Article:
Concern over disproportionate stop and search of children

Category: Civil Rights and Freedoms

31st January 2014

Together raised concern that the use of stop and search by police on children is disproportionate and based on a desire to meet targets, rather than an intelligence-based assessment of risk.

This would be unacceptable and calls into question whether children and young people's rights, such as the freedom of movement and peaceful assembly (as enshrined in the United Nations Convention on the Rights of the Child), are being ignored.

In a letter reflecting on a recent report by the Scottish Centre for Crime and Justice Research which Together released last week, it was recognised that stop and search is a necessary part of policing but that it needs to be undertaken on a proportionate basis and not subject children to unnecessary and arbitrary intrusion on their daily lives. The report notes that around 500 children aged 10 years and under were stopped and searched by the police in 2010.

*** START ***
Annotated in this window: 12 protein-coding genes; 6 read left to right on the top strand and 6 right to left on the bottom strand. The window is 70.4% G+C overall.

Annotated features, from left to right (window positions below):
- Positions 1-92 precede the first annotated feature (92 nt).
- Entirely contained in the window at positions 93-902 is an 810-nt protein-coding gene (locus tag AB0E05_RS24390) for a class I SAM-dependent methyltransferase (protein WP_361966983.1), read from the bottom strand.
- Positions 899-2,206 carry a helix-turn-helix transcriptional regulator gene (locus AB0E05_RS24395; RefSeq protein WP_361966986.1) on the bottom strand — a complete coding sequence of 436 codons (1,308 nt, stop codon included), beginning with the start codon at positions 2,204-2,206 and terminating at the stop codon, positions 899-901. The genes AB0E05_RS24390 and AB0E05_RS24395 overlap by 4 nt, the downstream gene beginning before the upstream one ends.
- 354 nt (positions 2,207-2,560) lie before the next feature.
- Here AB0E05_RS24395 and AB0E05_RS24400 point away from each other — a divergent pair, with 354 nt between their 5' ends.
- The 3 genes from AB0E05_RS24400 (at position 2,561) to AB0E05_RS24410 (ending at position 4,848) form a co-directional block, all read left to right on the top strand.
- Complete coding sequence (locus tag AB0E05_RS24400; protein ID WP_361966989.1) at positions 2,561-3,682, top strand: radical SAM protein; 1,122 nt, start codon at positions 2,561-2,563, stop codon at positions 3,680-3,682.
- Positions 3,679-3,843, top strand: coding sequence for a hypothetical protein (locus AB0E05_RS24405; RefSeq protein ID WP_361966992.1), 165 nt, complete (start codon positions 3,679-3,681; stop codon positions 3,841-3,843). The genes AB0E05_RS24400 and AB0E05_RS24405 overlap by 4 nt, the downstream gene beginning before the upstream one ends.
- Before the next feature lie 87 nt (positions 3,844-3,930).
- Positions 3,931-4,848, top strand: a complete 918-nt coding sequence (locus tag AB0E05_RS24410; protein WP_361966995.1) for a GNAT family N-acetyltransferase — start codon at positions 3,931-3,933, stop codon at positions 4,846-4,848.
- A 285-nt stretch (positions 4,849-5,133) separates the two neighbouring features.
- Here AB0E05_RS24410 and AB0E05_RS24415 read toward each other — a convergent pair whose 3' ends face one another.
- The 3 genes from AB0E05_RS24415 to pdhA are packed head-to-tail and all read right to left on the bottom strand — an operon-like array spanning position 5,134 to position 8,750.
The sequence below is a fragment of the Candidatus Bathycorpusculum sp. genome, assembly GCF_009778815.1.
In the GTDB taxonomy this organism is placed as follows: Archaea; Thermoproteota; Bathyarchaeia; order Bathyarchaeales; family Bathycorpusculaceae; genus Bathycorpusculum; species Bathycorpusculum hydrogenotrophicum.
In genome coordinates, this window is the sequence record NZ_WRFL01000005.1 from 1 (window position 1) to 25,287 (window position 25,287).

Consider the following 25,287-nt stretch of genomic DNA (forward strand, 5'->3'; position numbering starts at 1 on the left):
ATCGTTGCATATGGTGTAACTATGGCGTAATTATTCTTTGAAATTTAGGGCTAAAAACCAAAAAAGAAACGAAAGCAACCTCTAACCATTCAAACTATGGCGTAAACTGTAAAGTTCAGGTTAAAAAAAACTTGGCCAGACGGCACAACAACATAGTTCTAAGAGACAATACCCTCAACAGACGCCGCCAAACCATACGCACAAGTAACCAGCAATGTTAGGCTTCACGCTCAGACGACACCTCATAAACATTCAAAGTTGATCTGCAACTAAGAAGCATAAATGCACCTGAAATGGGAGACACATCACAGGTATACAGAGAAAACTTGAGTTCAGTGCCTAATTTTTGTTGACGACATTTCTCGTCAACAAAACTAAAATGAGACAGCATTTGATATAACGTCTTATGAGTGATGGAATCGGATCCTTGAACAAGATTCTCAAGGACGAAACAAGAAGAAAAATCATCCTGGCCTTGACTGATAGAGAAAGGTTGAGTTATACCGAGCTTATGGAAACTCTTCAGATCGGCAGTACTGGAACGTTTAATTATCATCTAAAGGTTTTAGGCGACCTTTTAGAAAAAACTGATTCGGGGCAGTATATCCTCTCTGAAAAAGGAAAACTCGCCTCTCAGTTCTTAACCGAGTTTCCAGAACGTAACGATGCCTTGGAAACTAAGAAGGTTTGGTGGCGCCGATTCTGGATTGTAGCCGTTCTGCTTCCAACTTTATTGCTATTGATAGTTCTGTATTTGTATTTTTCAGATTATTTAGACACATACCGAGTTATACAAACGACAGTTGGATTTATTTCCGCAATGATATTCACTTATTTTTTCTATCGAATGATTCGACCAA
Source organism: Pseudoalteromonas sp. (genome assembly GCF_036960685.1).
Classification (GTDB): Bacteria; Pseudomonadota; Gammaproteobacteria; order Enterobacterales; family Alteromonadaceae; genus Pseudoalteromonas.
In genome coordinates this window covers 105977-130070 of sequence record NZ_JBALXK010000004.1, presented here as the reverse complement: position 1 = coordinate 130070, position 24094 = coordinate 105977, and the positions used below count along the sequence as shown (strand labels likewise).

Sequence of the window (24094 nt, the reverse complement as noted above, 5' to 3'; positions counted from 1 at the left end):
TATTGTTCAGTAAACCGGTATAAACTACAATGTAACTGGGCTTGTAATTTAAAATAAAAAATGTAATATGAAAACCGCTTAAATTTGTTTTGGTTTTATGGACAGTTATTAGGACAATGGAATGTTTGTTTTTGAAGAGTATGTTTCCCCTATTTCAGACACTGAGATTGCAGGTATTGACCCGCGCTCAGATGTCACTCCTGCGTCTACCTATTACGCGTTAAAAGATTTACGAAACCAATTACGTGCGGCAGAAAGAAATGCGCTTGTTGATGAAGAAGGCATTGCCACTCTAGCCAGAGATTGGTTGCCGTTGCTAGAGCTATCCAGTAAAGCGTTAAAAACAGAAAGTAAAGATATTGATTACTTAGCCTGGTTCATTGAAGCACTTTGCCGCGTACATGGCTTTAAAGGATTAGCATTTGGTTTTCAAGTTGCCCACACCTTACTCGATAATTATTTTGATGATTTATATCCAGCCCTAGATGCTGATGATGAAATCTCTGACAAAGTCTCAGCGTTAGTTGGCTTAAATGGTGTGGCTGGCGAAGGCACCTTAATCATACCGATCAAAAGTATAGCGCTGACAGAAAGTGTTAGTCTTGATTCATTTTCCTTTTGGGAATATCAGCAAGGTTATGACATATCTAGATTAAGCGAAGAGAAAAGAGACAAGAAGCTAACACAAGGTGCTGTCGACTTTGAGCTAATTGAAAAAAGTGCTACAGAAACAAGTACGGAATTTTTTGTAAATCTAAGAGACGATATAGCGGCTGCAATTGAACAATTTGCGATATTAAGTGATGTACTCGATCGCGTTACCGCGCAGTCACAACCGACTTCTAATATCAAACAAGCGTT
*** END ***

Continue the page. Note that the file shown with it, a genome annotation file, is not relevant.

Together called on Policy Scotland and its Policy Authority to review urgently the current use of stop and search and any targets being set at a divisional level and that any review should involve children, young people and their communities. The extent to which the use of stop and search is fulfilling fundamental human rights principles should be considered within a review, including whether further statutory protections would be helpful to maintain children and young people's rights.

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